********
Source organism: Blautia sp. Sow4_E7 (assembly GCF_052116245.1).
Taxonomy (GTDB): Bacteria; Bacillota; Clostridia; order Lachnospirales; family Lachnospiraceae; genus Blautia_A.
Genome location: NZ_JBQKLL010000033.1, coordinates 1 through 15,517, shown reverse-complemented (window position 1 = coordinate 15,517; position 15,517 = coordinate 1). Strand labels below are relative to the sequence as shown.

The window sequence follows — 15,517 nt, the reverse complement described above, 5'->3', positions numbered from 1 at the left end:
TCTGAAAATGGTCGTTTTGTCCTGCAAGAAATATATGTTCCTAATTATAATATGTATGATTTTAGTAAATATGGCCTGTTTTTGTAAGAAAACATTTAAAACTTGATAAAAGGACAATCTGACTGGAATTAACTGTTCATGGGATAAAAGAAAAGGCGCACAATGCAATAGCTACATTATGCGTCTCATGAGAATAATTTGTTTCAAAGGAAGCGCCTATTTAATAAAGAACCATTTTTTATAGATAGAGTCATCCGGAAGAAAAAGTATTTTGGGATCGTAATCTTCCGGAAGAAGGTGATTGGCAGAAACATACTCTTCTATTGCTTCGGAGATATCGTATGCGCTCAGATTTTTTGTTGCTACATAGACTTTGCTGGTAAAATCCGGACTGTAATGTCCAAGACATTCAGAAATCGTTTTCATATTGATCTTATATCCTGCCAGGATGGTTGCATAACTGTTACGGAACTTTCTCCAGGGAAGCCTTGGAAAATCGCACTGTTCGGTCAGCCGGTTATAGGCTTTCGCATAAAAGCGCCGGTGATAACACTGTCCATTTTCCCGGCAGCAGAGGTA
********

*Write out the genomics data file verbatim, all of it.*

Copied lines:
Source organism: Blautia sp. Sow4_E7 (assembly GCF_052116245.1).
Taxonomy (GTDB): Bacteria; Bacillota; Clostridia; order Lachnospirales; family Lachnospiraceae; genus Blautia_A.
Genome location: NZ_JBQKLL010000033.1, coordinates 1 through 15,517, shown reverse-complemented (window position 1 = coordinate 15,517; position 15,517 = coordinate 1). Strand labels below are relative to the sequence as shown.

The window sequence follows — 15,517 nt, the reverse complement described above, 5'->3', positions numbered from 1 at the left end:
TCTGAAAATGGTCGTTTTGTCCTGCAAGAAATATATGTTCCTAATTATAATATGTATGATTTTAGTAAATATGGCCTGTTTTTGTAAGAAAACATTTAAAACTTGATAAAAGGACAATCTGACTGGAATTAACTGTTCATGGGATAAAAGAAAAGGCGCACAATGCAATAGCTACATTATGCGTCTCATGAGAATAATTTGTTTCAAAGGAAGCGCCTATTTAATAAAGAACCATTTTTTATAGATAGAGTCATCCGGAAGAAAAAGTATTTTGGGATCGTAATCTTCCGGAAGAAGGTGATTGGCAGAAACATACTCTTCTATTGCTTCGGAGATATCGTATGCGCTCAGATTTTTTGTTGCTACATAGACTTTGCTGGTAAAATCCGGACTGTAATGTCCAAGACATTCAGAAATCGTTTTCATATTGATCTTATATCCTGCCAGGATGGTTGCATAACTGTTACGGAACTTTCTCCAGGGAAGCCTTGGAAAATCGCACTGTTCGGTCAGCCGGTTATAGGCTTTCGCATAAAAGCGCCGGTGATAACACTGTCCATTTTCCCGGCAGCAGAGGTA